Living with Fear

Young children scare easily—a tough tone, a sharp reprimand, an exasperated glance,
a peeved scowl will do it. Little signs of rejection— you don’t have to
hit young children to hurt them—cut very deeply.
~ James L. Hymes, Jr.

For a child, living in fear has to be one of the worst emotional states to find in one’s environment. Living isn’t living when it’s done in fear of something or someone. And that’s how life was in my childhood home.

Fear was an everyday occurrence. Not the fear of physical harm. Instead, the fear of words, another’s emotions gone wild, punishment, the unexpected. A child is supposed to be happy, carefree. This is impossible under a cloud of fear. Like waiting for the thunder to roll, the clouds to burst open, then drenching, chilling rain falling on you.

Merriam-Webster’s online dictionary defines “fear” as:

a:  an unpleasant often strong emotion caused by anticipation or awareness of danger

b (1):  an instance of this emotion (2):  a state marked by this emotion.

Imagine living with these feelings day in, day out. Never knowing what to expect. Always on guard for that moment when tensions rise, tempers flare and you become the focus of anger and temperament.

~~~~

July 3, 2012

Dear Mama,

Brad, almost age 3
Brad, almost age 3

I wonder if you remember anything special about cherry Jell-O.  Probably you remember making it quite often.  After all, it was Brad’s favorite!

BUT do you remember an afternoon when the worst thing that could have happened to a mother happened to you?

Lovingly, I’m sure, you had prepared another of those “humongous” pans of cherry Jell-O.  And you had carefully placed it in the refrigerator to do that gelling thing it was so clever at doing.

I don’t remember where you had gone after that, but little eyes were watching and big ears were listening.  As soon as they had perceived you were nowhere near the kitchen, Brad went to work.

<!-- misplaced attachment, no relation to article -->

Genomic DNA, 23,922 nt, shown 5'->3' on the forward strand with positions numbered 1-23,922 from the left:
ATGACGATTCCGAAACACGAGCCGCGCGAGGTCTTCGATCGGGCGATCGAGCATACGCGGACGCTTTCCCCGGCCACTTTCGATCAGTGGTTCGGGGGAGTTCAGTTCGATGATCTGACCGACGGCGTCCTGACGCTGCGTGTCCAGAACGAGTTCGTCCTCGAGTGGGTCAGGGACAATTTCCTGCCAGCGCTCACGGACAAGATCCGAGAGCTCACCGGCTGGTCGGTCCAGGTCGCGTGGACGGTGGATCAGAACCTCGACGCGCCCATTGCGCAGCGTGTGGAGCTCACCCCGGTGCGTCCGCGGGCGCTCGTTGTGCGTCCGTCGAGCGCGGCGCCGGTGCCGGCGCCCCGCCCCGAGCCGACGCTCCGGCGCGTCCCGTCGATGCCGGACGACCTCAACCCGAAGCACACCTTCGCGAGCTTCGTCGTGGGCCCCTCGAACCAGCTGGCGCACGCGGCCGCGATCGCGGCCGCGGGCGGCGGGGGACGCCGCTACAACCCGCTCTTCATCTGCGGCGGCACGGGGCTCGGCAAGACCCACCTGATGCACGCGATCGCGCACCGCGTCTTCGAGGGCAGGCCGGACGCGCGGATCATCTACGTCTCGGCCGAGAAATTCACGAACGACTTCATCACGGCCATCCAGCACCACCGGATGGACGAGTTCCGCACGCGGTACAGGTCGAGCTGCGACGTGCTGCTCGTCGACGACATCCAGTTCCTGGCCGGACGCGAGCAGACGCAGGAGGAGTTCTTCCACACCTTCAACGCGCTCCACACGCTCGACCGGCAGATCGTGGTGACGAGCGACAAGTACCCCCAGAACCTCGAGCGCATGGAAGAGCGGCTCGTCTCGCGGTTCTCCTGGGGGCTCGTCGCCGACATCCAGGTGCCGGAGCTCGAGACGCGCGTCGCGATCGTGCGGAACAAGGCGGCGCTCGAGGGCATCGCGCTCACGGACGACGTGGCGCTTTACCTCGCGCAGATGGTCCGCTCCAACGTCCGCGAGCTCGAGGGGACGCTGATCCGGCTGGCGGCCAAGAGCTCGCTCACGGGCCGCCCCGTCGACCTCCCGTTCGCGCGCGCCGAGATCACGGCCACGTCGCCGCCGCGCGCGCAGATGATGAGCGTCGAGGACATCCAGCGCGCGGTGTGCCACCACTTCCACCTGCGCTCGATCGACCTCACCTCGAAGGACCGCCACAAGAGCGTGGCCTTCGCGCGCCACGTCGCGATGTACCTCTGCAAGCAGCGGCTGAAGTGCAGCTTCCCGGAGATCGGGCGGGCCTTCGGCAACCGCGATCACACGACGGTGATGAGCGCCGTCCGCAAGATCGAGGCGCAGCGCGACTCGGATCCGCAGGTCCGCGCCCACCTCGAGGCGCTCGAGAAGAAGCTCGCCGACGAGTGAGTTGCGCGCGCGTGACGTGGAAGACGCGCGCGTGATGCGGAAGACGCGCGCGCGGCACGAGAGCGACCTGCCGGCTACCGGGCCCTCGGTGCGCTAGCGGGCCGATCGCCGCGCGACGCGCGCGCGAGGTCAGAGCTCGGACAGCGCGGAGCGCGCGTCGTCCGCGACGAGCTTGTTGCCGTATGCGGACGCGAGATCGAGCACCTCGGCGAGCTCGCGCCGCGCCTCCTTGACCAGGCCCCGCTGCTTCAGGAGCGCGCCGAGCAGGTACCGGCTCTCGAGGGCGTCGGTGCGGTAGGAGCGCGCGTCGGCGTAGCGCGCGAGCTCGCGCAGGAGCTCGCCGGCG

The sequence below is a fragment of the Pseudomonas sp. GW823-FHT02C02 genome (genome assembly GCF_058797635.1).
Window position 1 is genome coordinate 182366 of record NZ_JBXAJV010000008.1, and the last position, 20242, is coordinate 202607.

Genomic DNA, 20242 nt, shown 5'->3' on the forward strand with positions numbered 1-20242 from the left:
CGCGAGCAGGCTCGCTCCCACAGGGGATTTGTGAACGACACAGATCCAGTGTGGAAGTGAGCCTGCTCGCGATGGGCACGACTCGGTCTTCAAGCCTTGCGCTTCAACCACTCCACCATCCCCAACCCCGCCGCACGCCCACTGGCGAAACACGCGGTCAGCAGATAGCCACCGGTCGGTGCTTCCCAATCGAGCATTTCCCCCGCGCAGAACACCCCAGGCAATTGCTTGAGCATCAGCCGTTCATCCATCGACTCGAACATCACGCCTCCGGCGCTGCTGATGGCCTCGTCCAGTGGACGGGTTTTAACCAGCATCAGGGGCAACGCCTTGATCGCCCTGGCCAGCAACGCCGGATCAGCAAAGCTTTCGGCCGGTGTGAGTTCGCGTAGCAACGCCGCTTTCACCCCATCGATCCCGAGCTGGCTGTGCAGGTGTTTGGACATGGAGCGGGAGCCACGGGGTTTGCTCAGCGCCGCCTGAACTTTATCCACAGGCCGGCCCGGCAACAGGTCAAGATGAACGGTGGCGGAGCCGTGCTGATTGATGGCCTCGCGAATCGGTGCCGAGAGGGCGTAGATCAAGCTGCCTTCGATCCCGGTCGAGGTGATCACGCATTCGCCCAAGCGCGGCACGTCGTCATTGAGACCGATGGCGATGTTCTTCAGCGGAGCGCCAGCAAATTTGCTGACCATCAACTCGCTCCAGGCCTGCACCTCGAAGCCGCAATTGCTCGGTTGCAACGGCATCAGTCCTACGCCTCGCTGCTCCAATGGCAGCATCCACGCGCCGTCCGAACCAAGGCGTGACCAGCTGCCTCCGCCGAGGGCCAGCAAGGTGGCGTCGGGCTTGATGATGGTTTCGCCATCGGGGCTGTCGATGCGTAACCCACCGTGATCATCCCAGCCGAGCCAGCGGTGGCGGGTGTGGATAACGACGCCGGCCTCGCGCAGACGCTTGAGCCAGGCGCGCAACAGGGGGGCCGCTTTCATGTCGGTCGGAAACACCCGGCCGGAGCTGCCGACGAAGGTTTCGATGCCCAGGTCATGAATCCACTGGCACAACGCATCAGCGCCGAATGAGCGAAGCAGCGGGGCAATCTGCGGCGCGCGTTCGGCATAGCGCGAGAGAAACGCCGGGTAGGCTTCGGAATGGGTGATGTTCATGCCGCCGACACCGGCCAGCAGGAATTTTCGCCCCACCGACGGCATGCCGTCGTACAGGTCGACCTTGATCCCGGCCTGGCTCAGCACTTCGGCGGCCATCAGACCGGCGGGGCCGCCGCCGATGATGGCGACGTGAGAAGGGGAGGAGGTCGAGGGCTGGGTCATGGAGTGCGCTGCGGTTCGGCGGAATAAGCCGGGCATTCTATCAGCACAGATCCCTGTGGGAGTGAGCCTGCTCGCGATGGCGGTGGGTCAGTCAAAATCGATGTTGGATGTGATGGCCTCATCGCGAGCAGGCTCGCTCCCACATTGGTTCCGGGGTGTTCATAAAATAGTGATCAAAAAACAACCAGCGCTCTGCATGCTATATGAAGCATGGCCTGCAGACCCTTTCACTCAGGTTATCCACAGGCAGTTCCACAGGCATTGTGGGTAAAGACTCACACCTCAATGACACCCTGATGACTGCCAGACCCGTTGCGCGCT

Despite the fact that he was just passed three years old, he had somehow managed to learn how to reach up far enough to open the refrigerator door.  His eyes spied that pan of Jell-O, and Brad was going to have some.  And onto the floor it went!

As always, the minute you heard a crashing sound you were right there to see what one of us had done.  And there it was — red Jell-O all over your kitchen floor!

Read more here . . .

Hope and Fear: Inseparable Emotions

Today I am visiting with Susan Weidener at her blog, Women’s Writing Circle. I do hope you will join us for a discussion of hope and fear and what makes them inseparable as emotions. Come on over!

“Hope and fear are inseparable. There is no hope
without fear, nor any fear without hope.”
~ François de La Rochefoucauld
(French memoirist, 1613-1680)

Hope and fear are as inseparable as dormancy and life in the plant kingdom.
Hope and fear are as inseparable as dormancy and life in the plant kingdom.

What strange companions these two emotions are. Hope presents all we see as positive, and fear just the opposite showing all we believe negative. And yet, they are inseparable.

As a child growing up, I knew fear. My mother disciplined using fear in the form of verbal and emotional abuses. One of my greatest anxieties arose from the thought I might displease her. I knew too well the result of her displeasure. Because I hoped to please her, I never gave up trying despite fearing the reward for possibly failing.

An excerpt from my memoir in progress provides an example: (You can read more here . . . )

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Wednesday, 9/11, I am guest posting at Madeline Sharples’ blog, Choices. I hope you’ll come and visit me there as I write on the topic, “Too Old to Write? Proof the Answer is No!”